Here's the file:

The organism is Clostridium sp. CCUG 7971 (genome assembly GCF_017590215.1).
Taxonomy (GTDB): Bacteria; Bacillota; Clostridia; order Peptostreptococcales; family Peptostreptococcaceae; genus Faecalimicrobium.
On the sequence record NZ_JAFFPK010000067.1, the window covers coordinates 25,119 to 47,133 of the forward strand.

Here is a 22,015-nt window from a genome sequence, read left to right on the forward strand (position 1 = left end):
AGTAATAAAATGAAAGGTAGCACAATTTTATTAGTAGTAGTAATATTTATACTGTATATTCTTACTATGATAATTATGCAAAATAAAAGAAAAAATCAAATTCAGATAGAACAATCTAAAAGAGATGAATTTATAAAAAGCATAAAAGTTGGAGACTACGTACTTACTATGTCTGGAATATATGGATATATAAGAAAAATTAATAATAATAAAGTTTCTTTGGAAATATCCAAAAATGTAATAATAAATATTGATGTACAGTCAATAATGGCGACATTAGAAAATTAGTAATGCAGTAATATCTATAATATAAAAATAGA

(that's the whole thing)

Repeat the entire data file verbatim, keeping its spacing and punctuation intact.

The organism is Clostridium sp. CCUG 7971 (genome assembly GCF_017590215.1).
Taxonomy (GTDB): Bacteria; Bacillota; Clostridia; order Peptostreptococcales; family Peptostreptococcaceae; genus Faecalimicrobium.
On the sequence record NZ_JAFFPK010000067.1, the window covers coordinates 25,119 to 47,133 of the forward strand.

Here is a 22,015-nt window from a genome sequence, read left to right on the forward strand (position 1 = left end):
AGTAATAAAATGAAAGGTAGCACAATTTTATTAGTAGTAGTAATATTTATACTGTATATTCTTACTATGATAATTATGCAAAATAAAAGAAAAAATCAAATTCAGATAGAACAATCTAAAAGAGATGAATTTATAAAAAGCATAAAAGTTGGAGACTACGTACTTACTATGTCTGGAATATATGGATATATAAGAAAAATTAATAATAATAAAGTTTCTTTGGAAATATCCAAAAATGTAATAATAAATATTGATGTACAGTCAATAATGGCGACATTAGAAAATTAGTAATGCAGTAATATCTATAATATAAAAATAGA